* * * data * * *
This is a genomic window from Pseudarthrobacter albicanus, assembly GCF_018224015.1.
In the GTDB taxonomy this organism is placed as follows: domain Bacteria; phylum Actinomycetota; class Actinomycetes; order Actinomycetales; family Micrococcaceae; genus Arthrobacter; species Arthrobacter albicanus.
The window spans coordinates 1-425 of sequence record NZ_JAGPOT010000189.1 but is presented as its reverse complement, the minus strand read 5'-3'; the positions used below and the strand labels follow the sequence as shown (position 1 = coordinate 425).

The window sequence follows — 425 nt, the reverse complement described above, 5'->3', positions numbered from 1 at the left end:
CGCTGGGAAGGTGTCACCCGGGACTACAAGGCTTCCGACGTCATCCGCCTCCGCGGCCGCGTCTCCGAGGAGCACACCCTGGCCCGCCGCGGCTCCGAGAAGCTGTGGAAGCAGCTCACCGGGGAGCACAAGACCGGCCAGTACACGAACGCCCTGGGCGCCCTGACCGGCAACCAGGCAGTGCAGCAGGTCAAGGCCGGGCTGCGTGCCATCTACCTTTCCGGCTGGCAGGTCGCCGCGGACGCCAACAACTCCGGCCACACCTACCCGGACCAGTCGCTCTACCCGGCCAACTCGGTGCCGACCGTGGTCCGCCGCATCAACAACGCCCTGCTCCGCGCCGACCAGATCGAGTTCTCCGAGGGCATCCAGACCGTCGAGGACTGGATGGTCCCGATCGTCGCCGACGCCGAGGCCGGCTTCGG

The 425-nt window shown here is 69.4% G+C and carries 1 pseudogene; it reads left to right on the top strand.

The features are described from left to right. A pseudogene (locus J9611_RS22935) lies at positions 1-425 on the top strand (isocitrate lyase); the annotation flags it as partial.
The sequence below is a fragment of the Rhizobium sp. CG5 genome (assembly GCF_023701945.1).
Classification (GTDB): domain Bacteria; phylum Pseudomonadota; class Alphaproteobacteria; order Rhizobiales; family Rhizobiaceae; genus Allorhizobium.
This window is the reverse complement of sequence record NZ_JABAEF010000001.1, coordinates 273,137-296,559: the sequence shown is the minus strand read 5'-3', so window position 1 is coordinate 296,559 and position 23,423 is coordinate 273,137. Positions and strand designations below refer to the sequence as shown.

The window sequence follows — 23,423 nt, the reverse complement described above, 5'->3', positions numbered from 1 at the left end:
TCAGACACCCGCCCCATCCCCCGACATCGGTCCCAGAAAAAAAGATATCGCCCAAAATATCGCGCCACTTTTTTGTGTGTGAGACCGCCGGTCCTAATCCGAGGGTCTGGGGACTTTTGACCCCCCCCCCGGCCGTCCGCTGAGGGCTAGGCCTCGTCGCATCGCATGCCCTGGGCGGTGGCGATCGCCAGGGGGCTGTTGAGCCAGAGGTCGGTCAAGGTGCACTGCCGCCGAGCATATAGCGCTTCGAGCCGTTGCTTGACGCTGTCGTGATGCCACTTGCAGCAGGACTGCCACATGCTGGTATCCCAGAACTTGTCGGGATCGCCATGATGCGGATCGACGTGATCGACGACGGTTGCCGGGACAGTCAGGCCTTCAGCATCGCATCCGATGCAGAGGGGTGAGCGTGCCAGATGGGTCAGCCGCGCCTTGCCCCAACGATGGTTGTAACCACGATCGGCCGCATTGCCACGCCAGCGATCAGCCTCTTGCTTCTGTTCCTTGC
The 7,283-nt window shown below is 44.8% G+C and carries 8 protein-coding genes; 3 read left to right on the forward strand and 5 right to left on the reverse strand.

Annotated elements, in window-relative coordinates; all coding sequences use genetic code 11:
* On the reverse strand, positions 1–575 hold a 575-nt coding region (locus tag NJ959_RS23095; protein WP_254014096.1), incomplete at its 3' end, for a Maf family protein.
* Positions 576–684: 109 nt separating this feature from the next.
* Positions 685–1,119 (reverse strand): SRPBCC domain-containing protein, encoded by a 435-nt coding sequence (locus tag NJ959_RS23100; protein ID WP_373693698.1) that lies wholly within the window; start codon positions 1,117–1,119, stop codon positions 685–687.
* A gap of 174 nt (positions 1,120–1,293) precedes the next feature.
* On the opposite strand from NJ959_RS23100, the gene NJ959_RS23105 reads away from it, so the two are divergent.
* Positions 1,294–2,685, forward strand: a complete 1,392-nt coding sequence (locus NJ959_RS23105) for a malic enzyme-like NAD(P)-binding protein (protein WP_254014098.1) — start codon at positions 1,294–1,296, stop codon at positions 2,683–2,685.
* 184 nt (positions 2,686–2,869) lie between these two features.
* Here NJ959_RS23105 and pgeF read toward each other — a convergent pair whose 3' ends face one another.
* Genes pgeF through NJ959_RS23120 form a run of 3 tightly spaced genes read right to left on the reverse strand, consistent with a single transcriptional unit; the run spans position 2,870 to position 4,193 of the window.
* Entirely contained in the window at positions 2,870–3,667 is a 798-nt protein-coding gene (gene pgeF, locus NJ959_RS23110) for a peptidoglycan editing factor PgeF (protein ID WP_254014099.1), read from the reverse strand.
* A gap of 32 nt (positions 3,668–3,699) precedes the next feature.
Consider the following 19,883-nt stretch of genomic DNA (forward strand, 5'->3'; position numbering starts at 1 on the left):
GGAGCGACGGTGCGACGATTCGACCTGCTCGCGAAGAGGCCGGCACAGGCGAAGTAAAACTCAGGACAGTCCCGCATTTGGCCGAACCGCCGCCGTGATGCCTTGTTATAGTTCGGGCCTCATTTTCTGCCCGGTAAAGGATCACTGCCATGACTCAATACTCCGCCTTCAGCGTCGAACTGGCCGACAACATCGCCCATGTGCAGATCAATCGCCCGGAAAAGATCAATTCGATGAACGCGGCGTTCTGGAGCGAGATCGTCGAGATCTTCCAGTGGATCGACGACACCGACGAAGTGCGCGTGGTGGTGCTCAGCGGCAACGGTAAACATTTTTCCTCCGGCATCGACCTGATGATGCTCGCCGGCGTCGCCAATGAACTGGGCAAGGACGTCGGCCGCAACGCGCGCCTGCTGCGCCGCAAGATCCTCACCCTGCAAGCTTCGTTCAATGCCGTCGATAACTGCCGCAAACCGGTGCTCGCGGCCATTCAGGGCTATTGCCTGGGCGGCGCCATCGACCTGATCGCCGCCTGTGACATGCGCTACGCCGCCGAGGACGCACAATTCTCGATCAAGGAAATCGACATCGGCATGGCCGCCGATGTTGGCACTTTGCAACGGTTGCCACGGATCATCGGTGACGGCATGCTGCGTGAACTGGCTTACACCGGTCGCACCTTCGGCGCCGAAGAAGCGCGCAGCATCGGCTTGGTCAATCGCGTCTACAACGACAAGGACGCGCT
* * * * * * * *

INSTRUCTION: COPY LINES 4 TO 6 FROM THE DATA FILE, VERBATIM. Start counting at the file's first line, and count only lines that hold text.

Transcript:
The window sequence follows — 425 nt, the reverse complement described above, 5'->3', positions numbered from 1 at the left end:
CGCTGGGAAGGTGTCACCCGGGACTACAAGGCTTCCGACGTCATCCGCCTCCGCGGCCGCGTCTCCGAGGAGCACACCCTGGCCCGCCGCGGCTCCGAGAAGCTGTGGAAGCAGCTCACCGGGGAGCACAAGACCGGCCAGTACACGAACGCCCTGGGCGCCCTGACCGGCAACCAGGCAGTGCAGCAGGTCAAGGCCGGGCTGCGTGCCATCTACCTTTCCGGCTGGCAGGTCGCCGCGGACGCCAACAACTCCGGCCACACCTACCCGGACCAGTCGCTCTACCCGGCCAACTCGGTGCCGACCGTGGTCCGCCGCATCAACAACGCCCTGCTCCGCGCCGACCAGATCGAGTTCTCCGAGGGCATCCAGACCGTCGAGGACTGGATGGTCCCGATCGTCGCCGACGCCGAGGCCGGCTTCGG

The 425-nt window shown here is 69.4% G+C and carries 1 pseudogene; it reads left to right on the top strand.